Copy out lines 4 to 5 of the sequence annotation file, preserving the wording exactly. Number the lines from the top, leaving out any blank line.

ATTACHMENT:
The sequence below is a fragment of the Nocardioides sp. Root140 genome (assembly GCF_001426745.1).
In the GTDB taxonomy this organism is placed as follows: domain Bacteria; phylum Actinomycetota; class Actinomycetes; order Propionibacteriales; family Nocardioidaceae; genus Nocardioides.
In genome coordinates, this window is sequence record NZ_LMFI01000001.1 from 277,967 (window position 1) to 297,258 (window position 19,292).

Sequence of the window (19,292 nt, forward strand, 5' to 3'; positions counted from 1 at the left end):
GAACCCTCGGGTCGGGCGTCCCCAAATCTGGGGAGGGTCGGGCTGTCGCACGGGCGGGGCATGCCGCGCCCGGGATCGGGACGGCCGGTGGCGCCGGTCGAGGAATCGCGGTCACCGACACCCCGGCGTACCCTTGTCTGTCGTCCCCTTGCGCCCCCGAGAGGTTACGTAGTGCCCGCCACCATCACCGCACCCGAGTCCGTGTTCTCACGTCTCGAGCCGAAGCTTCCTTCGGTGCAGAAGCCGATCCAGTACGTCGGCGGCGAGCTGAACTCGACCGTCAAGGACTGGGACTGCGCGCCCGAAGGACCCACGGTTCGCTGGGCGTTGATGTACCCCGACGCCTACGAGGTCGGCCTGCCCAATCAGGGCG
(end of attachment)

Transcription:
Sequence of the window (19,292 nt, forward strand, 5' to 3'; positions counted from 1 at the left end):
GAACCCTCGGGTCGGGCGTCCCCAAATCTGGGGAGGGTCGGGCTGTCGCACGGGCGGGGCATGCCGCGCCCGGGATCGGGACGGCCGGTGGCGCCGGTCGAGGAATCGCGGTCACCGACACCCCGGCGTACCCTTGTCTGTCGTCCCCTTGCGCCCCCGAGAGGTTACGTAGTGCCCGCCACCATCACCGCACCCGAGTCCGTGTTCTCACGTCTCGAGCCGAAGCTTCCTTCGGTGCAGAAGCCGATCCAGTACGTCGGCGGCGAGCTGAACTCGACCGTCAAGGACTGGGACTGCGCGCCCGAAGGACCCACGGTTCGCTGGGCGTTGATGTACCCCGACGCCTACGAGGTCGGCCTGCCCAATCAGGGCG